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Bourbon, beef jerky, and Gibson guitars share the dubious honor of all being quintessential American goods hit by Chinese tariffs. But the trillion-dollar U.S. travel industry – and by extension, the nation’s museums and cultural institutions central to its appeal – is quickly becoming an unexpected casualty as well.

Although U.S. tourism enjoyed a record year in 2018 with 78.6 million visitors, the number of visitors from China fell 5.7 percent following years of double-digit growth. It’s a trend that should continue in the wake of Beijing’s travel warnings and the increased cost of traveling to America as the yuan further weakens against the dollar. And while China may only represent three percent of the nation’s 80 million annual visitors, those same visitors spend 50 percent more than their international counterparts, and they comprise an estimated 12 percent of overall tourist spending in the U.S.

As such, Chinese money spent on vacations in America must be considered an export, and Beijing’s recent missives questioning the safety of Chinese travelers in America and new difficulties for Chinese students obtaining visas should be seen as initial steps toward hampering the $1.3 trillion industry. With 66 percent of travelers to the U.S. participating in cultural activities such as visiting museums, fewer tourists from China represents a significant blow to America’s cultural institutions.

This, unfortunately, comes at a time when Chinese interest in museum-going has been booming. Domestic visits to museums neared the one-billion mark in 2018, and China’s leading four museums experienced an average growth rate of 10.7 percent during that year. That has led museum trips to become an essential part of any Chinese international holiday trip — to America or elsewhere. For example, Chinese visitors to MoMA grew 200% between 2012 and 2018, and one in three Chinese tourists to New York toured the Metropolitan Museum of Art. In short, museums are sure to lose out because of this trade war.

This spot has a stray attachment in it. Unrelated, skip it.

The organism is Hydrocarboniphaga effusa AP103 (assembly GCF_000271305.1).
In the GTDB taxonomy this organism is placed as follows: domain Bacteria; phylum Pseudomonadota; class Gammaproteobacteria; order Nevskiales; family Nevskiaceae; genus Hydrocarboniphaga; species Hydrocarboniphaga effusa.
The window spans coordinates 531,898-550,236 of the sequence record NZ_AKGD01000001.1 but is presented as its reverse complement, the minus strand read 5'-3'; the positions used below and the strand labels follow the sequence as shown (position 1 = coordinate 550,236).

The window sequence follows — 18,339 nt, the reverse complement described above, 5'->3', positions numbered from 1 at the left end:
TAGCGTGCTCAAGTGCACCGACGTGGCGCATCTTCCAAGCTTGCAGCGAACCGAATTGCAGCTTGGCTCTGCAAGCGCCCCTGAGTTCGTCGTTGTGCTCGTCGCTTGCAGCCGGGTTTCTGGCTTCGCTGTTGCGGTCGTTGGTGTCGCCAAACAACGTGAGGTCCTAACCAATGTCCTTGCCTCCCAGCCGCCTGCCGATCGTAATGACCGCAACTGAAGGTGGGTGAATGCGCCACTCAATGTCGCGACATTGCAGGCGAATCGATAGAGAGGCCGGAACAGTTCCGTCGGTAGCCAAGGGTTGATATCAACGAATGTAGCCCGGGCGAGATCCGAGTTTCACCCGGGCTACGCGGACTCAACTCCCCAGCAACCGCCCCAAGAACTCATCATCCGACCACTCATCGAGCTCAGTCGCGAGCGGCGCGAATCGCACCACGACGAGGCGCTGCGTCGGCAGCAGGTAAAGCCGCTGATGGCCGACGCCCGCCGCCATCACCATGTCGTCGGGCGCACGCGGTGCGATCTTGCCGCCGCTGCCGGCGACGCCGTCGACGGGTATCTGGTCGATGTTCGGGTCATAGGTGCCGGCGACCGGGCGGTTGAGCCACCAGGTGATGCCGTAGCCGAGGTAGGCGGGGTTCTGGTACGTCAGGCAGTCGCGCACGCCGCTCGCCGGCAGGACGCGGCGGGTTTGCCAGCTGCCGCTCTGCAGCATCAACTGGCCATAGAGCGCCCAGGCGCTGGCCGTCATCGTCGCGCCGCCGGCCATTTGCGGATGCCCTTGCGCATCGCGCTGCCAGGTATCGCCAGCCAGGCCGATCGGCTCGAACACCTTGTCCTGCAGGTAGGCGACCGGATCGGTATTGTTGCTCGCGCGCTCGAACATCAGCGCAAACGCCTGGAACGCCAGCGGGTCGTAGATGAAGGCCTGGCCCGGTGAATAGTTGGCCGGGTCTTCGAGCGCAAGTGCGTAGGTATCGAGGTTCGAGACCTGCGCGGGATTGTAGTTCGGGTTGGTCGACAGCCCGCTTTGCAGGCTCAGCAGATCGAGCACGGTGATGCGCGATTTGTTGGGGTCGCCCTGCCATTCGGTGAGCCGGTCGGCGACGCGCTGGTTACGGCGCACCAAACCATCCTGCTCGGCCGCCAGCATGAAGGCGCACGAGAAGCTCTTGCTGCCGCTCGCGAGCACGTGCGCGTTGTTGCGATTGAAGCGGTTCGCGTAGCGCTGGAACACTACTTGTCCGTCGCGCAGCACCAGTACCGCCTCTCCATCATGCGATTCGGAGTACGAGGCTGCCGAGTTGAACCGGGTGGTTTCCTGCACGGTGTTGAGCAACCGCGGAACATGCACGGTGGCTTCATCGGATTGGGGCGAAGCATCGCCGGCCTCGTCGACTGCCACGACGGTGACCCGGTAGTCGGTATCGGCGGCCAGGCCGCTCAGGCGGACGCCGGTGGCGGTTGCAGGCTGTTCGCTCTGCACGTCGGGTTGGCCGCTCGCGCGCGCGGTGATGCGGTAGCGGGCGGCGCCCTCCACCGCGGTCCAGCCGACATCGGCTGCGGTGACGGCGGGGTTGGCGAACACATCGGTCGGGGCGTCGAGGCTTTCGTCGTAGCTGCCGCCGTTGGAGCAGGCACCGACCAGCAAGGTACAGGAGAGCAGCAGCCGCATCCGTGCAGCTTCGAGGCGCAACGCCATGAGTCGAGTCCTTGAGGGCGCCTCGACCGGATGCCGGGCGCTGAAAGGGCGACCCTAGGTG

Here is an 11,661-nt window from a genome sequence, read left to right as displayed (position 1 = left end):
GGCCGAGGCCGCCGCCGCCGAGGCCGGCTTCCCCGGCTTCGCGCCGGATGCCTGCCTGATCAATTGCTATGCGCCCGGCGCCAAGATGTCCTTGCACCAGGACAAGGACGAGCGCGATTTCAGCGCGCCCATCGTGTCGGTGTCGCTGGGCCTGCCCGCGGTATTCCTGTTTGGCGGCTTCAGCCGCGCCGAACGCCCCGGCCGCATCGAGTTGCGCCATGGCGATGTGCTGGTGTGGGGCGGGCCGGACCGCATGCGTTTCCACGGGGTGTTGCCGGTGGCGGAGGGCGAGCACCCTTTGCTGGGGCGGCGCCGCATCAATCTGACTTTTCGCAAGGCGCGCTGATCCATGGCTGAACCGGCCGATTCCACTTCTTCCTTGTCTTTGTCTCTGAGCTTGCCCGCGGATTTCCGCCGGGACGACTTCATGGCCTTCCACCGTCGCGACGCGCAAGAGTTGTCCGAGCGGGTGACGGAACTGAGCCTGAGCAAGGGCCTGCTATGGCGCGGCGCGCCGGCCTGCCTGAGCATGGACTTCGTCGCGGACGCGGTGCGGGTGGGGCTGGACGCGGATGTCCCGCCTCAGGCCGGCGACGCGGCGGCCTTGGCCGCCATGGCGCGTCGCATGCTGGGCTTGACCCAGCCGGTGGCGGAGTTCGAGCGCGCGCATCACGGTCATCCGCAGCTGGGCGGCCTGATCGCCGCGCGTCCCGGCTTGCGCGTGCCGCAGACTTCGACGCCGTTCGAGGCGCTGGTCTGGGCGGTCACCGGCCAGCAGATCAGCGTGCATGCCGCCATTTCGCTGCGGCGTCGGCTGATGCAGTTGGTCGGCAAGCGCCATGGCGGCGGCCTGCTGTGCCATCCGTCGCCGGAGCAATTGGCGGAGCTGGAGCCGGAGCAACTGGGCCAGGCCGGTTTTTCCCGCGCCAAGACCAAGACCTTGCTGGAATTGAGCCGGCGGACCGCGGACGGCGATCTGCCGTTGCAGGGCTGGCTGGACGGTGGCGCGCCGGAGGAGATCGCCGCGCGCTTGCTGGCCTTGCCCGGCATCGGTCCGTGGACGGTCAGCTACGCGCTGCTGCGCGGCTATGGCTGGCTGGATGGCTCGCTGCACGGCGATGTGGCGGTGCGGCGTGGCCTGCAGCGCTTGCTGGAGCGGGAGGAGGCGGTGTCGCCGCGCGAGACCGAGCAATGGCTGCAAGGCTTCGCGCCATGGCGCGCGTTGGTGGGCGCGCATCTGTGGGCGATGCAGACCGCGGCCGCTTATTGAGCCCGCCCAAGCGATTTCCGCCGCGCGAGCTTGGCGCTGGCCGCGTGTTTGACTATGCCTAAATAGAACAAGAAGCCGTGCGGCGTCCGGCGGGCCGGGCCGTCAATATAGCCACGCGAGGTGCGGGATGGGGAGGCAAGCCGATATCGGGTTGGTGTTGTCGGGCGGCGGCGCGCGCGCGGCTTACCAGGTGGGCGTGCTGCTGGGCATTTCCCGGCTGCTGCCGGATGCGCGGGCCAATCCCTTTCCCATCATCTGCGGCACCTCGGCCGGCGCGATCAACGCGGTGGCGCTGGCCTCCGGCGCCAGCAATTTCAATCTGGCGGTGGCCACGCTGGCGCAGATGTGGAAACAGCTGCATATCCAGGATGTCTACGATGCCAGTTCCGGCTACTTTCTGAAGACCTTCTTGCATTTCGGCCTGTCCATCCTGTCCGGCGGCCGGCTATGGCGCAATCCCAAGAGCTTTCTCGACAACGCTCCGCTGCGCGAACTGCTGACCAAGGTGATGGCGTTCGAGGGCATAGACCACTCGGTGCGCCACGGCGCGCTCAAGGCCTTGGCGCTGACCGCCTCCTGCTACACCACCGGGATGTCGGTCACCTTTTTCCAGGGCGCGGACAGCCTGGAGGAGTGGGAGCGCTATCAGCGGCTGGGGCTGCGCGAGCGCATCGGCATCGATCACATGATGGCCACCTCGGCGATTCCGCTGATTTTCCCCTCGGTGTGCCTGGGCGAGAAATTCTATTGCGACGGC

To offset the effects of the Donald Trump vs. Xi Jinping standoff, museums must deepen their engagement with Chinese audiences — a strategy that must occur both domestically and in mainland China.

For the two-to-three million Chinese who will visit America in the coming year, museums must get China-smart in everything from developing Chinese-friendly social media channels to catering parts of the museum experience to Chinese tastes. Meanwhile, American museums should strive to develop their brands and draw revenue from a population that is increasingly culturally engaged.

The most straightforward and traditional method is to send exhibitions to China. London’s Tate Modern set its attendance record when it sent an exhibition from its collection to Shanghai’s Pudong Museum of Art (PMoA) in 2018 that attracted over 615,000 visitors in 14 weeks. A further option is for Western museums to forge strategic partnerships with Chinese museums like the Tate’s or LACMA’s partnership with the Yuz Museum in Shanghai.

Another important way American museums can recoup potential revenue loss is by following Chinese museums’ lead in radically rethinking gift shops, both online and off. This can be done by monetizing their IP and releasing wenchuang merchandise inspired by culture and history. In fact, some Western cultural institutions have already taken the lead in creating quirky and desirable cultural products. The British Museum’s Tmall shop has enjoyed spectacular success since its 2018 launch, and the Met will issue a range of products over the coming year via its partnership with product licensing experts Alfilo Brands.

Although the trade war is an uncontrollable force upon the U.S. tourism industry, for American museums, there is a range of factors that are within their control. Strong branding and intelligent strategy on Chinese social media and e-commerce platforms can prove a short-term boon and will increase the likelihood that Chinese audiences will choose those respective institutions if and when they visit America.

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Features, Museum Trends